Dig into Atomic Host!

By on September 1, 2015

The latest release of sysdig contains some exciting new features, and in this blog post I want to focus on one specifically that was requested by users running containers: we are excited to expand the sysdig support for minimal container-oriented Linux distributions, and are adding RHEL Atomic Host, CentOS Atomic Host and Fedora Atomic Host, in addition to the already supported CoreOS.

Also, since our Sysdig Cloud agent is directly based on the same sysdig components from this release, now you can fully monitor an entire cluster of Atomic Hosts just by using the Sysdig Cloud Docker container.

Basics

Atomic Hosts are minimal versions of a traditional distribution, designed to run almost exclusively Docker containers. There are several advantages to building the operating system in this way, but monitoring / troubleshooting / visibility is definitely not one of them: both the host OS and your containers will be missing pretty much every troubleshooting tool that you’re used to having.

Now you can run sysdig directly in the Atomic host, and in seconds you’ll have full visibility into the host and all of your containers!

For example, this is how you run sysdig inside a CentOS Atomic Host:

$ cat /etc/redhat-release
CentOS Linux release 7.1.1503 (Core)
$ sudo docker run -i -t --name sysdig --privileged -v /var/run/docker.sock:/host/var/run/docker.sock -v /dev:/host/dev -v /proc:/host/proc:ro -v /boot:/host/boot:ro -v /lib/modules:/host/lib/modules:ro -v /usr:/host/usr:ro sysdig/sysdig
* Trying to find precompiled sysdig-probe for 3.10.0-229.4.2.el7.x86_64
Found kernel config at /host/usr/lib/ostree-boot/config-3.10.0-229.4.2.el7.x86_64
* Trying to download precompiled module from https://s3.amazonaws.com/download.draios.com/stable/sysdig-probe-binaries/sysdig-probe-0.1.103-x86_64-3.10.0-229.4.2.el7.x86_64-efcc01a8f6f24861684bd7af149e5523.ko
Download succeeded, loading module
root@700d4958f3cd:/# sysdig -pc
7 21:31:42.603553658 0 sysdig (700d4958f3cd) sysdig (12166:529) > switch next=24 pgft_maj=2 pgft_min=1101 vm_size=44064 vm_rss=3128 vm_swap=0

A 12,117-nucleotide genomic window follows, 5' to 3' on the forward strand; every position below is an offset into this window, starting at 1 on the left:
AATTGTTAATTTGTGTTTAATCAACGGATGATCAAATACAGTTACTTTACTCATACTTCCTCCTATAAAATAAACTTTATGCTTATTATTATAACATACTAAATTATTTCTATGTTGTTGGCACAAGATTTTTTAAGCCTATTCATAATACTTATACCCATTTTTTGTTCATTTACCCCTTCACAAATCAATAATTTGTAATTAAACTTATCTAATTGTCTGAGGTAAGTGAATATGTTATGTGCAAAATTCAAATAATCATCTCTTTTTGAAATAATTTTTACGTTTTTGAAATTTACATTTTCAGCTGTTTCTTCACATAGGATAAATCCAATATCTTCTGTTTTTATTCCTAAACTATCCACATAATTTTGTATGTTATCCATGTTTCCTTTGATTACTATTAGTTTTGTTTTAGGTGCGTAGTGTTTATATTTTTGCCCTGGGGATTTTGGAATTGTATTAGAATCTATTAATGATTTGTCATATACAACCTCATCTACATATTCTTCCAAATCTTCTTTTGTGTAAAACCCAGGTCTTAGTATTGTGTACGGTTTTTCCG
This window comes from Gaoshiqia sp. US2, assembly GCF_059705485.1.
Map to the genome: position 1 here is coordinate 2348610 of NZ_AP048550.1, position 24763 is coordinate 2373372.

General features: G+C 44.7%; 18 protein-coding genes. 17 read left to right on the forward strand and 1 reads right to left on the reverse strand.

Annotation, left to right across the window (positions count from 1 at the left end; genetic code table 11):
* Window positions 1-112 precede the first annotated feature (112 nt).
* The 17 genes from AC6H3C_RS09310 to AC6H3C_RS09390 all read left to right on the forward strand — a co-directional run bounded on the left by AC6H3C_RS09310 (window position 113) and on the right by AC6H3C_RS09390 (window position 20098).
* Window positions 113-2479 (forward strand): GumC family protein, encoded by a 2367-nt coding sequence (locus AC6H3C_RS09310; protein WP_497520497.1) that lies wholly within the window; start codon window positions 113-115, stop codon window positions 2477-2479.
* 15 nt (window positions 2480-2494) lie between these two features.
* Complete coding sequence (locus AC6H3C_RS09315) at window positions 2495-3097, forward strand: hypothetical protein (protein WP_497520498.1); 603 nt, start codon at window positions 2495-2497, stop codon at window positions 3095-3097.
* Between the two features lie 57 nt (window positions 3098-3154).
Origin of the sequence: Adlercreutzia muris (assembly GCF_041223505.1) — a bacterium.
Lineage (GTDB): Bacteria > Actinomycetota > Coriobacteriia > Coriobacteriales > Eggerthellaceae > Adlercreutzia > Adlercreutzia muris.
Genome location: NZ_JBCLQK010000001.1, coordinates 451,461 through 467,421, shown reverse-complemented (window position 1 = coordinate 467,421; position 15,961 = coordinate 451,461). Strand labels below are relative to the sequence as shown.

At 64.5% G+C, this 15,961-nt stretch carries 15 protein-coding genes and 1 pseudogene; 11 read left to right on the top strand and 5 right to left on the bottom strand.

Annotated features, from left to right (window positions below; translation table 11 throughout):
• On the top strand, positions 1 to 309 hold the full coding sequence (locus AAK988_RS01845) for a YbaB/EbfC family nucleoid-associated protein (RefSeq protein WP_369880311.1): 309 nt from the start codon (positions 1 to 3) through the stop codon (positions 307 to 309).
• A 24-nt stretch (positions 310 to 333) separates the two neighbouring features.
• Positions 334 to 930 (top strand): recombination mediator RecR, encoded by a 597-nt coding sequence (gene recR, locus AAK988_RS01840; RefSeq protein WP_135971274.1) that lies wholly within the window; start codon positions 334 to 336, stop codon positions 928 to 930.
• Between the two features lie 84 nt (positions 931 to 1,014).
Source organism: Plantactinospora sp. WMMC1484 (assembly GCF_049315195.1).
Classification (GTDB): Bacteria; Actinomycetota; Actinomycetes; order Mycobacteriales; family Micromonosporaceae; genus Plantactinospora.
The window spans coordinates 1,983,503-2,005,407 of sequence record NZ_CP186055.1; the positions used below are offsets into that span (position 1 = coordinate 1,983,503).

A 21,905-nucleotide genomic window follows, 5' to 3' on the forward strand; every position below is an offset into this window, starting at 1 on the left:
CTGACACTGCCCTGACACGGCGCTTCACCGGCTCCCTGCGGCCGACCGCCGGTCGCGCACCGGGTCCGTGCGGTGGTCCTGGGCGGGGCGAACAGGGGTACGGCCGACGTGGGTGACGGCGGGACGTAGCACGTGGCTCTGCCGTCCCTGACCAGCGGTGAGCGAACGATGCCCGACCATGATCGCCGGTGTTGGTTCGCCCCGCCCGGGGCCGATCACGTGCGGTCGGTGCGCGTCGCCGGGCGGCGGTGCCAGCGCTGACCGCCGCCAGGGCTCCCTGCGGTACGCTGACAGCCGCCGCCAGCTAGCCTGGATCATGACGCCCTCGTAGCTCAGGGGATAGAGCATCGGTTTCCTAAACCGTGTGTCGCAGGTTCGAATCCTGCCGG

75 21:31:46.440599093 0 host (host) docker (4714:4714) < read res=1484 data=7 21:31:46.410324248 0 sysdig (700d4958f3cd) sysdig (12167:530) > switch next=24
76 21:31:46.440601192 0 host (host) docker (4714:4714) > futex addr=11D2AC0 op=1(FUTEX_WAKE) val=1
...

Once started, you can use sysdig the traditional way, inspecting all the other containers running on your Atomic Host.

How it works

Sysdig is composed of two parts: the kernel driver, sysdig-probe, responsible for extracting system events from the kernel, and the userspace programs, sysdig and csysdig.

Sysdig-probe, being a kernel module, must be compiled against the exact same kernel that is running in your host. Usually, for traditional Linux distributions, this task is easily accomplished by installing a C compiler and the headers for the running kernel. Generally, this is all automated using the dkms framework, which sysdig depends on.

However, when you run sysdig inside a Docker container, you are essentially running a completely different runtime inside the container, and getting the kernel headers of the host runtime is not always an easy task. Previously, depending on the host OS, there have been two general approaches we’ve taken to solving this problem for sysdig:

  1. Having the user manually install the kernel headers for the running kernel in the host and bind mount them when starting the Docker container.
  2. Precompiling sysdig-probe for every possible kernel version on our side, and downloading it at runtime into the container during the bootstrap phase.

For some distributions, such as CoreOS and Atomic Host, the first option is not possible, because the kernel headers are not available in the host, since it completely lacks a package manager. With this new 0.1.103 release of sysdig, we are now precompiling all the sysdig-probe kernel modules for all the kernels officially released by RHEL, Fedora, CentOS and Ubuntu. This has the following benefits:

  1. It is now possible to use the sysdig Docker container on distributions that don’t ship kernel headers (such as Atomic Host).
  2. For distributions that normally ship kernel headers (e.g. Ubuntu, CentOS, Fedora, … in their traditional versions), installing the kernel headers in the host is most likely not necessary anymore*, simplifying the whole sysdig installation process.

Conclusion

We keep iterating towards making sysdig more and more useful when it comes to troubleshooting containers, and we hope that little improvements like these will help the entire container ecosystem to move forward. And as always, more good stuff is coming soon. Happy digging!

* We say most likely because at this moment we are not precompiling all kernel flavors (e.g. lowlatency, realtime, pae), but if you find a distribution/kernel flavor that you’d like to see supported, reach out on github and we’ll likely make it happen.




Eager to learn more? Check out our online session: Building an Open Source Container Security Stack

On this session Sysdig and Anchore are presenting how using Falco and Anchore Engine you can build a complete open source container security stack for Docker and Kubernetes.

This online session will live demo:

  • Using Falco, NATS and Kubeless to build a Kubernetes response engine and implement real-time attack remediation with security playbooks using FaaS.
  • How Anchore Engine can detect software vulnerabilities in your images, and how can be integrated with Jenkins, Kubernetes and Falco.


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